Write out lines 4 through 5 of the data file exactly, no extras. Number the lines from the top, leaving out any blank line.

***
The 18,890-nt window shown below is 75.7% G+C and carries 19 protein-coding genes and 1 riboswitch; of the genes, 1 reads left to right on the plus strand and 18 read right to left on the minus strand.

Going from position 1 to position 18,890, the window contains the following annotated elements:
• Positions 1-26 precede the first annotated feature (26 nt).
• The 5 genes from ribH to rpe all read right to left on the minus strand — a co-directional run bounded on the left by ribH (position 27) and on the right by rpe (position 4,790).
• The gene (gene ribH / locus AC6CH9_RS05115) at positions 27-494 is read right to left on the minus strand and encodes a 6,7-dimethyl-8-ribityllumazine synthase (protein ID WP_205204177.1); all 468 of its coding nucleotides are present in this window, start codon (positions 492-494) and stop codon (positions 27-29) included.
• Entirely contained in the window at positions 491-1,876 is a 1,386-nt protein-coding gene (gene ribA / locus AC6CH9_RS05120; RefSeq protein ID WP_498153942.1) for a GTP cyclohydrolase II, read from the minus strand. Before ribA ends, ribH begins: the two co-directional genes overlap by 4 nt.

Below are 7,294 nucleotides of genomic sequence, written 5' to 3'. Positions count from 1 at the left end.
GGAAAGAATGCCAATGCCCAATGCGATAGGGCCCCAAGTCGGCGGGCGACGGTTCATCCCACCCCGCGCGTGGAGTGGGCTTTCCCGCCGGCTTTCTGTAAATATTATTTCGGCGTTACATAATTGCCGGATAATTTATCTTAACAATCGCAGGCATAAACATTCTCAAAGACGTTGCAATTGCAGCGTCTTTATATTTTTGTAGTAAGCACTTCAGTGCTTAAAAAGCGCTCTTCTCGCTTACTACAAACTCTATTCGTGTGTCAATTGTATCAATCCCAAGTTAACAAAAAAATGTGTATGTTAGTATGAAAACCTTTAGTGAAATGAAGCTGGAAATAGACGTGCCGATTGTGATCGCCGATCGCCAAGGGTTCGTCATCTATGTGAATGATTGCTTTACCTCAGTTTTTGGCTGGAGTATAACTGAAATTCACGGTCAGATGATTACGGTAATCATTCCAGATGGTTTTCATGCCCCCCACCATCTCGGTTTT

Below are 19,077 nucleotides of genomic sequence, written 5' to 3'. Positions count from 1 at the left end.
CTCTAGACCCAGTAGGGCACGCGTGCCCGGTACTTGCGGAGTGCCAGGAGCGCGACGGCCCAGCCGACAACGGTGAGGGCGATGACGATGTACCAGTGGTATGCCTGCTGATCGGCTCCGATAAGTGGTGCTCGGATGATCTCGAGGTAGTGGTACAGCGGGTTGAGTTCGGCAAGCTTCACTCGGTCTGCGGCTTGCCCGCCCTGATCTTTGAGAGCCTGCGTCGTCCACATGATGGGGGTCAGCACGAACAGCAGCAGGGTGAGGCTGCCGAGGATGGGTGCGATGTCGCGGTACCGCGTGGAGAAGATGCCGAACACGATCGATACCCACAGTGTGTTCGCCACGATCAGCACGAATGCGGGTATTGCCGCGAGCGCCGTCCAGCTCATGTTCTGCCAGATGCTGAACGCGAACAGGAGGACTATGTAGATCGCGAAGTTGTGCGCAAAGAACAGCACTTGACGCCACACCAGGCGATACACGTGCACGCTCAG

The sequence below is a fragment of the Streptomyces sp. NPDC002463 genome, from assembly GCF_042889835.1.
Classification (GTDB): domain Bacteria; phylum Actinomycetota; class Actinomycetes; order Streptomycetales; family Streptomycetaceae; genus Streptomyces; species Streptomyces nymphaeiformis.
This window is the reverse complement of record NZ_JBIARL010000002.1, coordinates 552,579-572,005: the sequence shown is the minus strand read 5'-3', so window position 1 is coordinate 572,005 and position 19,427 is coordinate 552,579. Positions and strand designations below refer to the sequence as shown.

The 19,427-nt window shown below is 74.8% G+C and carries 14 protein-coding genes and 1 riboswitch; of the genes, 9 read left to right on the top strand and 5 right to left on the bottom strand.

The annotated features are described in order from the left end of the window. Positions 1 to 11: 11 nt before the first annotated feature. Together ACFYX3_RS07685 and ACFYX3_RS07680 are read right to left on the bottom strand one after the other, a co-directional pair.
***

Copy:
• The 5 genes from ribH to rpe all read right to left on the minus strand — a co-directional run bounded on the left by ribH (position 27) and on the right by rpe (position 4,790).
• The gene (gene ribH / locus AC6CH9_RS05115) at positions 27-494 is read right to left on the minus strand and encodes a 6,7-dimethyl-8-ribityllumazine synthase (protein ID WP_205204177.1); all 468 of its coding nucleotides are present in this window, start codon (positions 492-494) and stop codon (positions 27-29) included.